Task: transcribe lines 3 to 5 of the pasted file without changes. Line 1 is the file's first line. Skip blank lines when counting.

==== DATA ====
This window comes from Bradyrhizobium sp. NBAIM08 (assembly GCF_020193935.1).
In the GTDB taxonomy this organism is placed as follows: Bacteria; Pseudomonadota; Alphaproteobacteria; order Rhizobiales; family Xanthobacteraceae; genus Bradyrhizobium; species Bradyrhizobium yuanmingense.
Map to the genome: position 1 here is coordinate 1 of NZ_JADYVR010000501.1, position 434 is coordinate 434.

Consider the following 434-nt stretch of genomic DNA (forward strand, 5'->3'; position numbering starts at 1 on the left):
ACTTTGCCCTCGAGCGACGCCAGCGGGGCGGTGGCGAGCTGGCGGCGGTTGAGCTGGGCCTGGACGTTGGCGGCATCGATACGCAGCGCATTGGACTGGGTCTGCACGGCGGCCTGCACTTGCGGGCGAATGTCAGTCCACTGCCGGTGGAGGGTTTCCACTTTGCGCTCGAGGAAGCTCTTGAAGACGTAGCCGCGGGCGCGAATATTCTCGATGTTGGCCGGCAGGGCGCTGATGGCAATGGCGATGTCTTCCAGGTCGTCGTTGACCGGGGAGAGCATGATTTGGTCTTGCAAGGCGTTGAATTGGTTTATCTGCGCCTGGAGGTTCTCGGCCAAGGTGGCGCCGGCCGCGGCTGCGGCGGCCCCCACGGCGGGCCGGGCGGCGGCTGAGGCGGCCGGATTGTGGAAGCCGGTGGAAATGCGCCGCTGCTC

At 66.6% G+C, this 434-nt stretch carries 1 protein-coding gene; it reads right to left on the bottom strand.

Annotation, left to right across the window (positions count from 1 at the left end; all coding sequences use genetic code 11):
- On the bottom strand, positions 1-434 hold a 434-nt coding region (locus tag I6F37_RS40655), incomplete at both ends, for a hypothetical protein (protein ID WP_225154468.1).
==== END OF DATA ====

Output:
Map to the genome: position 1 here is coordinate 1 of NZ_JADYVR010000501.1, position 434 is coordinate 434.

Consider the following 434-nt stretch of genomic DNA (forward strand, 5'->3'; position numbering starts at 1 on the left):
ACTTTGCCCTCGAGCGACGCCAGCGGGGCGGTGGCGAGCTGGCGGCGGTTGAGCTGGGCCTGGACGTTGGCGGCATCGATACGCAGCGCATTGGACTGGGTCTGCACGGCGGCCTGCACTTGCGGGCGAATGTCAGTCCACTGCCGGTGGAGGGTTTCCACTTTGCGCTCGAGGAAGCTCTTGAAGACGTAGCCGCGGGCGCGAATATTCTCGATGTTGGCCGGCAGGGCGCTGATGGCAATGGCGATGTCTTCCAGGTCGTCGTTGACCGGGGAGAGCATGATTTGGTCTTGCAAGGCGTTGAATTGGTTTATCTGCGCCTGGAGGTTCTCGGCCAAGGTGGCGCCGGCCGCGGCTGCGGCGGCCCCCACGGCGGGCCGGGCGGCGGCTGAGGCGGCCGGATTGTGGAAGCCGGTGGAAATGCGCCGCTGCTC